FARMINGTON — The group of mine workers, dressed in gray shirts with yellow or orange reflective stripes, stood out in the crowd gathered at San Juan College for the Public Regulation Commission’s hearing about the San Juan Generating Station.
These workers asked the PRC to accept Public Service Company of New Mexico’s application to abandon — or cease operating — the San Juan Generating Station and allow Enchant Energy to take over operations and retrofit the plant with carbon capture technology.
The PRC visited San Juan College on Jan. 6 to hear comments from the community that will see the most impacts if San Juan Generating Station closes in 2022.
“This is my home and I don’t really want to move,” said Nick Miller. “I want to continue working at San Juan Mine. I want San Juan Generating Station to stay open and continue producing power using this carbon capture technology.”
He said he supports PNM ending its operations at the power plant and allowing Enchant Energy to take over the facility.
Melissa Armenta, who works in material management at San Juan Mine, said in 2019 the San Juan Mine spent $22.1 million in New Mexico, including $5 million in Albuquerque and $4.1 million in Bloomfield.
“You’re going to hear from several coal miners today,” said coal miner Steve Kennedy to kick off the hearing. “You might be surprised to hear that we are not against clean or renewable energy. We want to protect the environment as much as the next person. The PRC has a decision to make with regard to PNM’s plan to abandon the San Juan Generating Station. We support PNM leaving the plant. We believe the continued operation of the plant under the management of Enchant Energy is needed as a bridge or interim supply of affordable electricity while the state develops resources needed for a clean energy portfolio.”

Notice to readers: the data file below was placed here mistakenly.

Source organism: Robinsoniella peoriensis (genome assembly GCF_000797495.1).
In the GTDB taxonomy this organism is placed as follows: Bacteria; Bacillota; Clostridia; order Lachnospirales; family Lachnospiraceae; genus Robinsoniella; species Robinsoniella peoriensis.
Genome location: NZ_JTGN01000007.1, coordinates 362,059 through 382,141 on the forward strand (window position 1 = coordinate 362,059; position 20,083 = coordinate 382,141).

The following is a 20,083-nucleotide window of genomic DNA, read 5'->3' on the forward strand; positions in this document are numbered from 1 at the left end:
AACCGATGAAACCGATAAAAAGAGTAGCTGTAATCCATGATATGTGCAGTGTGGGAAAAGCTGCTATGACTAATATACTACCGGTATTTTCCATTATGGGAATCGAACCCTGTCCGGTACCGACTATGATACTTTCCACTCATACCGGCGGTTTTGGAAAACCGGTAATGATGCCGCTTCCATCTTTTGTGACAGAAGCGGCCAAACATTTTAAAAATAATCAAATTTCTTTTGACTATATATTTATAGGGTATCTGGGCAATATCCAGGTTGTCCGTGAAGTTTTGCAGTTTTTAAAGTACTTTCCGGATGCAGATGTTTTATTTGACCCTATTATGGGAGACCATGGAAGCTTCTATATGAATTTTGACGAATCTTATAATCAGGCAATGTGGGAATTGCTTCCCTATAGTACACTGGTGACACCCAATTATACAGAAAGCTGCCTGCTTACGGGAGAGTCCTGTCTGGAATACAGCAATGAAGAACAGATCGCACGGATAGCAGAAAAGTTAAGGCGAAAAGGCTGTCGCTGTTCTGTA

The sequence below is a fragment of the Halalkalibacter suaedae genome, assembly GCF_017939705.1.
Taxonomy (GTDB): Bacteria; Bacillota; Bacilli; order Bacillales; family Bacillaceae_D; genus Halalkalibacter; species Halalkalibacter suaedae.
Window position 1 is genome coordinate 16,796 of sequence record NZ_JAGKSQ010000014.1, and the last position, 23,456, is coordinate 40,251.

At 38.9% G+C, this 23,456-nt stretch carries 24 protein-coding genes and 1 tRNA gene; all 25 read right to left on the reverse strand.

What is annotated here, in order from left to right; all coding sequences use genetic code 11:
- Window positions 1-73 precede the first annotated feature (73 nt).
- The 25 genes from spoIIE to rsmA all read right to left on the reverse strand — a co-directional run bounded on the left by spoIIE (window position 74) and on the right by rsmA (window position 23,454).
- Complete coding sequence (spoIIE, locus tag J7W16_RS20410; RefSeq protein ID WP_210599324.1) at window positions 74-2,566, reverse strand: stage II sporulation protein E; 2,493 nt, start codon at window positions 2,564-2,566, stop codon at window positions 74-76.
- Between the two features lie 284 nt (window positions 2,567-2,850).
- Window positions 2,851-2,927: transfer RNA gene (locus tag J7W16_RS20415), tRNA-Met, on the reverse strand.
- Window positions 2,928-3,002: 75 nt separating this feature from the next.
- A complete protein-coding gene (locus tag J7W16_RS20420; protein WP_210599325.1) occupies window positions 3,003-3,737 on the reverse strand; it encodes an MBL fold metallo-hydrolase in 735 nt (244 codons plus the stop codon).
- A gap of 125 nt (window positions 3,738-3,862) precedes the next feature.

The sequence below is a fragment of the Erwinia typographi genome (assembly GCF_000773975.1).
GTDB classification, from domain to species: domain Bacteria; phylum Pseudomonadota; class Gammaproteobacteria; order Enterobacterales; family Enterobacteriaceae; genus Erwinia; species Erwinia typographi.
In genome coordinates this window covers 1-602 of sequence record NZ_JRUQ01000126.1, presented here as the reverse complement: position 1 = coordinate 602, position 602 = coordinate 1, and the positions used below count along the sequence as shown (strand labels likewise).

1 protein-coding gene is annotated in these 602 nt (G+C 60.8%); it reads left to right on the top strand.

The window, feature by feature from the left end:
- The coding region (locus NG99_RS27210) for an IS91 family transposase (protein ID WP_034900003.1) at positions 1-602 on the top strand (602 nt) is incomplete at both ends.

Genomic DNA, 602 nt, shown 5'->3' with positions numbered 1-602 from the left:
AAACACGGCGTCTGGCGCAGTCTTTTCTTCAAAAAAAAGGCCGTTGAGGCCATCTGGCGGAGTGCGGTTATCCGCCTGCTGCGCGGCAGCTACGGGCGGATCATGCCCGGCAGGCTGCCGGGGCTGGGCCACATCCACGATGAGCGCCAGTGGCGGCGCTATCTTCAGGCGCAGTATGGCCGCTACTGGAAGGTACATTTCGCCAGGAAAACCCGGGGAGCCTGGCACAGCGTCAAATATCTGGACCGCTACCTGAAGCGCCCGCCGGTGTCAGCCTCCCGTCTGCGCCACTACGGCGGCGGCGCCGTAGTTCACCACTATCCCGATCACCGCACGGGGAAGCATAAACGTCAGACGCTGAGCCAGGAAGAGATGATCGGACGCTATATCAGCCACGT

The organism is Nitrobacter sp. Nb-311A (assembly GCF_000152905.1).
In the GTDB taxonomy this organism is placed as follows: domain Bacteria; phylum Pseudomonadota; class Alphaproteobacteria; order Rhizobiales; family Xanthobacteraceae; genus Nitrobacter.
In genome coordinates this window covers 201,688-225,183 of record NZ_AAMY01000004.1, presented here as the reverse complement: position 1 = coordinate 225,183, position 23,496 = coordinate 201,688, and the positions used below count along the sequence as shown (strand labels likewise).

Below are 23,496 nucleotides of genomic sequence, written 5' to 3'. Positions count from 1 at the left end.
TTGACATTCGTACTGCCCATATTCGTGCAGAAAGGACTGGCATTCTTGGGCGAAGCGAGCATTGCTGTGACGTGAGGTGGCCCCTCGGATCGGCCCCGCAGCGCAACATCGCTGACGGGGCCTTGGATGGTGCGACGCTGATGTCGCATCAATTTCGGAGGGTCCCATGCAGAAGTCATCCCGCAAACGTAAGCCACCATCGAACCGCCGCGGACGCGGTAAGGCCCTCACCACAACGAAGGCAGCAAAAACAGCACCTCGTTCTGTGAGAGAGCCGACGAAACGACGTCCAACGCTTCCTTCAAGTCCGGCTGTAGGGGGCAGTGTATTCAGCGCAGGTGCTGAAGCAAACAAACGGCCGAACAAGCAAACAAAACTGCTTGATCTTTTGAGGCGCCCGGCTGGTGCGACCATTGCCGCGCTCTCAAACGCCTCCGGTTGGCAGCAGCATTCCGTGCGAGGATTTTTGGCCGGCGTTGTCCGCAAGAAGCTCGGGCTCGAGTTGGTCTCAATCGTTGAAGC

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Geneva Griego, a PNM employee who works at the San Juan Generating Station, fought back tears as she spoke toward the end of the meeting.
“I support Enchant Energy installing carbon sequestration technology because I’m excited to be a part of an advancing technology that can help not only our coal miners, our power plant workers, but also our gas and oil industry,” she said. “This will help them reduce fracking, to be able to have better producing wells by utilizing the CO2 that will come from this project.”
Navajo: Time to transition away from coal
But not everyone in the crowded room supported keeping the power plant open.
Activists from Navajo Nation, many of whom live near the power plant, spoke about the impact of mining and emissions on the plants, water, people and land. Some said they oppose applying the Energy Transition Act to the case and said PNM needs to pay for the damage the power plant has had on the environment and human health.
Jathiel George said the Energy Transition Act should not be applied to the case.
“You cannot trust the perpetrator to decide how they will atone for their actions,” he said.
Kim Smith said the possible closure of the power plant has been discussed since 2009. She said there are 20,000 members of Navajo Nation who live downstream or downwind from the power plant and are impacted by it.
“You can’t tell me that we’re out of time if we have been in these types of discussions for the past 10 years,” Smith said. “You can’t say that you don’t know what you’re going to do. We have been at this stand hold for a very long time and we’re smarter than this. We should know what we’re going to do, how we are going to continue to prosper. As Diné people, as my comrades have mentioned, the Diné people are the ones that have to deal with the health impacts, with the soil impacts, with the air quality impacts.”